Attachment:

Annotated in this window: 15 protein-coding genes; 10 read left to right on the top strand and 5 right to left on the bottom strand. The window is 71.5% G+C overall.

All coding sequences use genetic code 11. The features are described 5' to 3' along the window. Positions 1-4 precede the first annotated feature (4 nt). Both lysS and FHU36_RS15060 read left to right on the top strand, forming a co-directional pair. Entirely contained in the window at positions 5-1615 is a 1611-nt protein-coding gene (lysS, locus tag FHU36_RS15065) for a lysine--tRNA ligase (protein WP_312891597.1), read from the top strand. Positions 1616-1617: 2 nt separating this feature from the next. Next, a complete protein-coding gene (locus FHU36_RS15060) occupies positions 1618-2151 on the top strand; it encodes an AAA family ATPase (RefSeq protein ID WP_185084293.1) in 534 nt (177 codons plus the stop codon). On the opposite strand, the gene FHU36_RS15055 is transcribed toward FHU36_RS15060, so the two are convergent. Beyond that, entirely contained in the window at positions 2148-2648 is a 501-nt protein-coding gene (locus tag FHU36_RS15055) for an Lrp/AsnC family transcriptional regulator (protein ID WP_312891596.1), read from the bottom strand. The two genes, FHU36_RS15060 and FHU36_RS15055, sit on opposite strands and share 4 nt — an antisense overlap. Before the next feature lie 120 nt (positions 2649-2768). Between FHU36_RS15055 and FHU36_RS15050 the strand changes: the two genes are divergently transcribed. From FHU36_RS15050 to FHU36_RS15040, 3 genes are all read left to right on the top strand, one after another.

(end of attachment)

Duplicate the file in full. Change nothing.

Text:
Annotated in this window: 15 protein-coding genes; 10 read left to right on the top strand and 5 right to left on the bottom strand. The window is 71.5% G+C overall.

All coding sequences use genetic code 11. The features are described 5' to 3' along the window. Positions 1-4 precede the first annotated feature (4 nt). Both lysS and FHU36_RS15060 read left to right on the top strand, forming a co-directional pair. Entirely contained in the window at positions 5-1615 is a 1611-nt protein-coding gene (lysS, locus tag FHU36_RS15065) for a lysine--tRNA ligase (protein WP_312891597.1), read from the top strand. Positions 1616-1617: 2 nt separating this feature from the next. Next, a complete protein-coding gene (locus FHU36_RS15060) occupies positions 1618-2151 on the top strand; it encodes an AAA family ATPase (RefSeq protein ID WP_185084293.1) in 534 nt (177 codons plus the stop codon). On the opposite strand, the gene FHU36_RS15055 is transcribed toward FHU36_RS15060, so the two are convergent. Beyond that, entirely contained in the window at positions 2148-2648 is a 501-nt protein-coding gene (locus tag FHU36_RS15055) for an Lrp/AsnC family transcriptional regulator (protein ID WP_312891596.1), read from the bottom strand. The two genes, FHU36_RS15060 and FHU36_RS15055, sit on opposite strands and share 4 nt — an antisense overlap. Before the next feature lie 120 nt (positions 2649-2768). Between FHU36_RS15055 and FHU36_RS15050 the strand changes: the two genes are divergently transcribed. From FHU36_RS15050 to FHU36_RS15040, 3 genes are all read left to right on the top strand, one after another.